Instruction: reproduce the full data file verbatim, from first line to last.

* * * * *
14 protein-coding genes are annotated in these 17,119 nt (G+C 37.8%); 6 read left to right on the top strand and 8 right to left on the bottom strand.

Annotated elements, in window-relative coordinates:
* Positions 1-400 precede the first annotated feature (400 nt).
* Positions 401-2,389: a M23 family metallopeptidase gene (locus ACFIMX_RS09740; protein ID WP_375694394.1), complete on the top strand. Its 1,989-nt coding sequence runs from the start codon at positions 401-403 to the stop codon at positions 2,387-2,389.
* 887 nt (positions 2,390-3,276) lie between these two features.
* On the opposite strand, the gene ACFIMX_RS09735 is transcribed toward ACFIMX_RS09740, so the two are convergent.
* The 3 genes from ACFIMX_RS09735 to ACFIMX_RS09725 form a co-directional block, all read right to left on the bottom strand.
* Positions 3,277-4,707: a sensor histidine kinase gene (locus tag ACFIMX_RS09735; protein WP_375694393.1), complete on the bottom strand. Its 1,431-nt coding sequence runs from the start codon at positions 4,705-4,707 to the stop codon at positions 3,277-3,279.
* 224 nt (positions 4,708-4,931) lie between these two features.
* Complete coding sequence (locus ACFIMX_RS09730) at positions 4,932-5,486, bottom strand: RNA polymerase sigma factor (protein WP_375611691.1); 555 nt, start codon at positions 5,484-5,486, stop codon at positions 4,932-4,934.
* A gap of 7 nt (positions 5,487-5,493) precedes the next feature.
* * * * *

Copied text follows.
14 protein-coding genes are annotated in these 17,119 nt (G+C 37.8%); 6 read left to right on the top strand and 8 right to left on the bottom strand.

Annotated elements, in window-relative coordinates:
* Positions 1-400 precede the first annotated feature (400 nt).
* Positions 401-2,389: a M23 family metallopeptidase gene (locus ACFIMX_RS09740; protein ID WP_375694394.1), complete on the top strand. Its 1,989-nt coding sequence runs from the start codon at positions 401-403 to the stop codon at positions 2,387-2,389.
* 887 nt (positions 2,390-3,276) lie between these two features.
* On the opposite strand, the gene ACFIMX_RS09735 is transcribed toward ACFIMX_RS09740, so the two are convergent.
* The 3 genes from ACFIMX_RS09735 to ACFIMX_RS09725 form a co-directional block, all read right to left on the bottom strand.
* Positions 3,277-4,707: a sensor histidine kinase gene (locus tag ACFIMX_RS09735; protein WP_375694393.1), complete on the bottom strand. Its 1,431-nt coding sequence runs from the start codon at positions 4,705-4,707 to the stop codon at positions 3,277-3,279.
* 224 nt (positions 4,708-4,931) lie between these two features.
* Complete coding sequence (locus ACFIMX_RS09730) at positions 4,932-5,486, bottom strand: RNA polymerase sigma factor (protein WP_375611691.1); 555 nt, start codon at positions 5,484-5,486, stop codon at positions 4,932-4,934.
* A gap of 7 nt (positions 5,487-5,493) precedes the next feature.